Some things chap my hide

Some things piss me off, especially pre-coffee readings like this one. A committee? Approving a tomato? Worried about precedents and concerned that tomatoes that taste good will somehow upset the whole industry?

Here’s a good article. My head hurts from trying so hard to wrap around the idea that people really LIKE bland, highly processed food, but it seems they do. Call me a food snob. I have no problem with that. And I have read enough Wendell Berry, Michael Pollan, Marion Nestle, Tom Pawlack, Eric Schlosser, Nina Planck, and Peter Singer to fully understand what has happened to farming and food in this country. I just, as usual, don’t understand people.

I will tell you this: if someone tastes our jam, or eats our tomatoes, or sits down at our table to share a meal, their enthusiasm for what they taste is not simply politesse: they are not trying to humor me! The stuff tastes good!

Not everyone can give up their city life and move to five acres and grow their own food. But we can do things, easy things, like write our congressional representatives and senators let them know how we feel about the 2007 Farm Bill. And it won’t hurt to rattle your state representatives, too, especially if you’re a meat eater.

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7 responses to “Some things chap my hide

  1. What the hell does Jeb Bush know about growing tomatoes? In my book, that makes him unqualified to pass judgement. (This is why I never read the news until I’ve been up for a few hours… argh!)

    As for Dan Barber, I’m not sure where I first heard of him, but I was definitely disappointed when I realized his “Blue Hill” restaurant was not in Blue Hill, ME.

  2. Oh, and you can call me a food snob, too, I’ve got no troubles with that label. 😉

    (now that I’ve read the article…)
    I agree with everything Dan Barber says, but call me a pessimist: I just can’t see Big Agribusiness ever going along with diversity, or decreased subsidies or anything else he suggests. And we all know that Big Ag ultimately calls the shots.

    It’s frustrating to me, but also why I think people can’t wait around for the government to step in and be proactive. *We* need to create the food systems we want to see. It does seem to be happening on a large scale across the country which gives me hope.

    Thanks for the link to that article, El.

  3. Tomatoes that taste good would upset the whole industry. The market for the weird, waxy, unripe bitter little thing available in the grocery stores and fast food restaurants would dry up. I suspect that there are many, many people in this country that have never tasted a real tomato. And Big Ag knows very well that it cannot compete in an arena that is not based on uniformity and automation. As this local food movement or real food movement gets legs (as it seems to be), I expect we’ll see more and more ‘commentary’ saying how wrong or elitist it is. I totally see the words ‘liberal’ and ‘vegetables’ used together very, very, soon. While we drive our Volvos, drinking our lattes, reading the NYT, we’ll also be eating local tomatoes.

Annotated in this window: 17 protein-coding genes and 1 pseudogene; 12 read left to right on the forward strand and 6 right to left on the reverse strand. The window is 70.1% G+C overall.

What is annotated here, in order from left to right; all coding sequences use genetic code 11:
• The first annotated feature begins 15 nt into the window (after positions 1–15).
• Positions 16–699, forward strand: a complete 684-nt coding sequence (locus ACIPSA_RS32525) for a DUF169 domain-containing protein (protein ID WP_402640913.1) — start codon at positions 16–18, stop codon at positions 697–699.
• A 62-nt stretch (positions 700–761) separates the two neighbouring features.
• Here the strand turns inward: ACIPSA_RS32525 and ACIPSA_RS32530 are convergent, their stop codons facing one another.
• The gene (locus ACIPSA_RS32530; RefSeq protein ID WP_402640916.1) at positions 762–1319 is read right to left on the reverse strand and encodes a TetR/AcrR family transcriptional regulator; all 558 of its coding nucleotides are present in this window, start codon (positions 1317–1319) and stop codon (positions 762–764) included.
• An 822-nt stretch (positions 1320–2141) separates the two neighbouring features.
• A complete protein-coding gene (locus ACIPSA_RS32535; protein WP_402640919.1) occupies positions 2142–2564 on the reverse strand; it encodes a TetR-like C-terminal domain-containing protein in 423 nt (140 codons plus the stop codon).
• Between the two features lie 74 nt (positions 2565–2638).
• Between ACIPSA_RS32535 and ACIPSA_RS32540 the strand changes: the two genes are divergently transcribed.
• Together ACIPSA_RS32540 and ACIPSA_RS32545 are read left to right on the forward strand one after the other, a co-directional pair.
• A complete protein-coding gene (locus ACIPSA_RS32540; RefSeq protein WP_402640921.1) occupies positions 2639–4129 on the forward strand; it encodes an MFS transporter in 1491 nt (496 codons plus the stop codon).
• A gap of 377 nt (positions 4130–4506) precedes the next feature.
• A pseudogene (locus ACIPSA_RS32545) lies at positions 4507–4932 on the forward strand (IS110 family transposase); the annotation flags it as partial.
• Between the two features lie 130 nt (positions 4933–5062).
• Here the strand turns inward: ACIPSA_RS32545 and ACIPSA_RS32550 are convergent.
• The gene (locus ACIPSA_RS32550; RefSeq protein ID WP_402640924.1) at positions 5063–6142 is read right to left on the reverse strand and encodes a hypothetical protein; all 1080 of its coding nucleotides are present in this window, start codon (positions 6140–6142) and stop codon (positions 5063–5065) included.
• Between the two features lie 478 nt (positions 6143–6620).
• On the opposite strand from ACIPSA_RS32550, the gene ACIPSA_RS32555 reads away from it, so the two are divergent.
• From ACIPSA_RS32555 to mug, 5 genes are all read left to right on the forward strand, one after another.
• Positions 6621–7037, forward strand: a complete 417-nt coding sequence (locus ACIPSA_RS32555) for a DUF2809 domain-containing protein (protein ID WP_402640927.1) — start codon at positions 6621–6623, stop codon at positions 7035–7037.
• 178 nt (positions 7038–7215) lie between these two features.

4. farmer, vet and feeder of all animals

    Good links.
    I don’t even know how to say what I would like, but wanted you to I appreciated the article and links.

  5. We tried the UglyRipes and I have to admit I was somewhat, um, underwhelmed. Maybe we just had some bad ones and need to try again.

    As far as people liking band food… I think in general people just like what they’re used to!

  6. Okay, here’s the deal. I am torn. It’s not for me that I protest the protest about UglyRipe tomatoes; I haven’t tried them, and I won’t try them. I eat tomatoes in season, as the ones grown commercially aren’t even a simulacrum of “tomato” in my mind. And I do have qualms about Big Government roughing up Big Ag, but that is mostly because I don’t see an alternative. My kid goes to my in-laws’ house and eats blackberries the size of strawberries and strawberries the size of plums, and they both taste like sawdust, but my kid is a kid and therefore just plain likes fruit. I even tasted some chicken not too long ago…Tyson, or some such…at someone’s insistence and it wasn’t chicken, it was gum. Hours-old JuicyFruit. I understand the idea of eating what people are “used to,” but damn. Do people not have memories? Was a madeleine biscuit just a literary conceit Proust employed to write 7 books? I think not! EAT=MEMORY.

    Why settle, is my question. Why think you are getting a bargain if that ginormous head of lettuce or that 7-lb chicken tastes like…water and gum!

    And why DOES the government throw up obstacles to small farmers producing good food. Why CAN’T I get raw milk anymore. Why CAN’T farmers slaughter their pigs, sheep, goats and cows on-site, if poultry is okay.

    I understand that the object of all the regulations and all the hurdles is consistency. Consistency, and blandness. That, and a splash of e-coli and a touch of salmonella. No big deal!

  7. the Contrary Goddess

    the government is NEVER the solution.

    but we could turn into 100 monkeys. I’m thinking of adding (another) cow in the spring.

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